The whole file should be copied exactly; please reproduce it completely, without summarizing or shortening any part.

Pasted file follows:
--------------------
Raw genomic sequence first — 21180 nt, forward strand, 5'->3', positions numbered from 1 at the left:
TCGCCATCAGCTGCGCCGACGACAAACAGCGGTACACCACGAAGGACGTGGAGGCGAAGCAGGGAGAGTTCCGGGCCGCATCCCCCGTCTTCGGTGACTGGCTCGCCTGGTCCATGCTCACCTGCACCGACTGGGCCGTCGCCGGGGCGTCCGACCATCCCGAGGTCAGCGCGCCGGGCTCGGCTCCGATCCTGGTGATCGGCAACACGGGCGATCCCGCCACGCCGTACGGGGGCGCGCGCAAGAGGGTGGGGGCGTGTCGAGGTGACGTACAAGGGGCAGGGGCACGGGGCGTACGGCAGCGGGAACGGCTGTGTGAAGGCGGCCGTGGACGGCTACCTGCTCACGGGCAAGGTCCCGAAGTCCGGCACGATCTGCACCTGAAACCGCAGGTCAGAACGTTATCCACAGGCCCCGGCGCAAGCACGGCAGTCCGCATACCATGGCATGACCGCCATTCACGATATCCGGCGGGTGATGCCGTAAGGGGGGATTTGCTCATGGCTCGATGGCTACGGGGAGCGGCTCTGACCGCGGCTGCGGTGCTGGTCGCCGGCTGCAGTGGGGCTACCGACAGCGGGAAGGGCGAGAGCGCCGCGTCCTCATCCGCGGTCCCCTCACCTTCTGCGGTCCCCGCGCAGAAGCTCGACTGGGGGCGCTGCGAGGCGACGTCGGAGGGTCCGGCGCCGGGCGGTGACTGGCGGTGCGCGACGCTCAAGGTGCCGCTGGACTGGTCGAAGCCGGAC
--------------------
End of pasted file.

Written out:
Raw genomic sequence first — 21180 nt, forward strand, 5'->3', positions numbered from 1 at the left:
TCGCCATCAGCTGCGCCGACGACAAACAGCGGTACACCACGAAGGACGTGGAGGCGAAGCAGGGAGAGTTCCGGGCCGCATCCCCCGTCTTCGGTGACTGGCTCGCCTGGTCCATGCTCACCTGCACCGACTGGGCCGTCGCCGGGGCGTCCGACCATCCCGAGGTCAGCGCGCCGGGCTCGGCTCCGATCCTGGTGATCGGCAACACGGGCGATCCCGCCACGCCGTACGGGGGCGCGCGCAAGAGGGTGGGGGCGTGTCGAGGTGACGTACAAGGGGCAGGGGCACGGGGCGTACGGCAGCGGGAACGGCTGTGTGAAGGCGGCCGTGGACGGCTACCTGCTCACGGGCAAGGTCCCGAAGTCCGGCACGATCTGCACCTGAAACCGCAGGTCAGAACGTTATCCACAGGCCCCGGCGCAAGCACGGCAGTCCGCATACCATGGCATGACCGCCATTCACGATATCCGGCGGGTGATGCCGTAAGGGGGGATTTGCTCATGGCTCGATGGCTACGGGGAGCGGCTCTGACCGCGGCTGCGGTGCTGGTCGCCGGCTGCAGTGGGGCTACCGACAGCGGGAAGGGCGAGAGCGCCGCGTCCTCATCCGCGGTCCCCTCACCTTCTGCGGTCCCCGCGCAGAAGCTCGACTGGGGGCGCTGCGAGGCGACGTCGGAGGGTCCGGCGCCGGGCGGTGACTGGCGGTGCGCGACGCTCAAGGTGCCGCTGGACTGGTCGAAGCCGGAC